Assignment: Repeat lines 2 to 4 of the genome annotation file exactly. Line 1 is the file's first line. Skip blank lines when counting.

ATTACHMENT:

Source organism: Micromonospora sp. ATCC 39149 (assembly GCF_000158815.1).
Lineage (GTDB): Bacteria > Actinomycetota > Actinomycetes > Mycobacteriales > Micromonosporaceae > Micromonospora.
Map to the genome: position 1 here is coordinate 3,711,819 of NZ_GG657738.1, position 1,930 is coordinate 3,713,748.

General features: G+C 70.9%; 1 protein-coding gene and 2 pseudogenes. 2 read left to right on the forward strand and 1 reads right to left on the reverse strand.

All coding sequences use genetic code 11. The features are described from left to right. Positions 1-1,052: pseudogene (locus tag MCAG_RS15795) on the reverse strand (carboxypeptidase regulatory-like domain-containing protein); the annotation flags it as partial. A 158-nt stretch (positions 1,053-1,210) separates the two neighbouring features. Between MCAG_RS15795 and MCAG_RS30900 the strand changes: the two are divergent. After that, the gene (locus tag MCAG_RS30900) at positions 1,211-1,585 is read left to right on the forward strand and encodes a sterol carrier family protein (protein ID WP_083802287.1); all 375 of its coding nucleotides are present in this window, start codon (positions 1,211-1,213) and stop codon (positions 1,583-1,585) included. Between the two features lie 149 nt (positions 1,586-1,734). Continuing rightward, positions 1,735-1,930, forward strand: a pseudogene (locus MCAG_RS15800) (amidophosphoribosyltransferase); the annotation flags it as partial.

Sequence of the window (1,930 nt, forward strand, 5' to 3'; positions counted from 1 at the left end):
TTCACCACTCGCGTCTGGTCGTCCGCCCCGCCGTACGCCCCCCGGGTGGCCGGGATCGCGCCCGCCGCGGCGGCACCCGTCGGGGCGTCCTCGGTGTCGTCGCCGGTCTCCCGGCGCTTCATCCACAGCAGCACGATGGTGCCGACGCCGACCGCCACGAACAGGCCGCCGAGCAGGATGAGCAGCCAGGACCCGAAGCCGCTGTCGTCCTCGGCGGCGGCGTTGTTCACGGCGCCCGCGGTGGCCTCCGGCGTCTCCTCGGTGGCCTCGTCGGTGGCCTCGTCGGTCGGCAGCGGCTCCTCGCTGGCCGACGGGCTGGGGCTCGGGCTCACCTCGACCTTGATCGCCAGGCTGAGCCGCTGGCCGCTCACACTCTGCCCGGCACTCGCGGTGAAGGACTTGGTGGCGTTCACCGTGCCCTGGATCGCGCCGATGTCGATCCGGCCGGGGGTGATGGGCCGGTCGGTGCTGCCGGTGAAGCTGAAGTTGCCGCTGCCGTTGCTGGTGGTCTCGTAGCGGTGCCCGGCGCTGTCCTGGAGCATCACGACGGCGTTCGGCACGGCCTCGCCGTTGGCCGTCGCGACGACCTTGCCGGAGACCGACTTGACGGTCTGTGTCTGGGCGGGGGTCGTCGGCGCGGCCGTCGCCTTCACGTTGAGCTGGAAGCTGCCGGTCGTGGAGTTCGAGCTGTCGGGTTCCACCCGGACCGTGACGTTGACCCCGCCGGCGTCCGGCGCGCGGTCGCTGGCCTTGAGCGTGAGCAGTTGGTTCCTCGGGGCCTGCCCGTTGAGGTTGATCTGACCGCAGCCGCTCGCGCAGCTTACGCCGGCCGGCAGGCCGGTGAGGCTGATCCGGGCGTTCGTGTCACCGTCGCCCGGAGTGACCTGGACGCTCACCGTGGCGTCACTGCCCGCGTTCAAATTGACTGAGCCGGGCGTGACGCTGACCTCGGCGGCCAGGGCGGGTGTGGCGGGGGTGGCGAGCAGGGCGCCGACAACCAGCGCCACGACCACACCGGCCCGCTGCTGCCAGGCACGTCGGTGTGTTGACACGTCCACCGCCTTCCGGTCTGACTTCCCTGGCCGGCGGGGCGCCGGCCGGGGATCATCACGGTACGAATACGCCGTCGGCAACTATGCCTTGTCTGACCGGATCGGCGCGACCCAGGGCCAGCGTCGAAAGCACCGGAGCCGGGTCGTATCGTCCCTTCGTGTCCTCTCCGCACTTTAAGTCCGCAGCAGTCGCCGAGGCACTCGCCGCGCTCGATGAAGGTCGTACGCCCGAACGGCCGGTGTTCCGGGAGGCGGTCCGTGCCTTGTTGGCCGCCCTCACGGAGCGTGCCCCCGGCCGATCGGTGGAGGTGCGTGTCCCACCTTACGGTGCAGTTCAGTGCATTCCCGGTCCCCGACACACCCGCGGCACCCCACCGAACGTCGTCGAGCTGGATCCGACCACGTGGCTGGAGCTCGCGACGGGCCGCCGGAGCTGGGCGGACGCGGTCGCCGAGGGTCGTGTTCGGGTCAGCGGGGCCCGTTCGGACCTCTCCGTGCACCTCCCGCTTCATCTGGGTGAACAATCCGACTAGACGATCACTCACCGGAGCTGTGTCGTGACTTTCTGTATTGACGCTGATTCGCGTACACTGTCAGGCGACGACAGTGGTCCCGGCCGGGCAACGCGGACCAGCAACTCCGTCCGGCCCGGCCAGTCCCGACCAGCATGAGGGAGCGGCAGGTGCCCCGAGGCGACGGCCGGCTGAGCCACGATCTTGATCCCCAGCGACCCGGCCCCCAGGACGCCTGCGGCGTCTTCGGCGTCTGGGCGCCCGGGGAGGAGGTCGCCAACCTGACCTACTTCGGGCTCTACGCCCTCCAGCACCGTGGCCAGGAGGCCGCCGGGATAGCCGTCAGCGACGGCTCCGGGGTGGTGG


Lineage (GTDB): Bacteria > Actinomycetota > Actinomycetes > Mycobacteriales > Micromonosporaceae > Micromonospora.
Map to the genome: position 1 here is coordinate 3,711,819 of NZ_GG657738.1, position 1,930 is coordinate 3,713,748.

General features: G+C 70.9%; 1 protein-coding gene and 2 pseudogenes. 2 read left to right on the forward strand and 1 reads right to left on the reverse strand.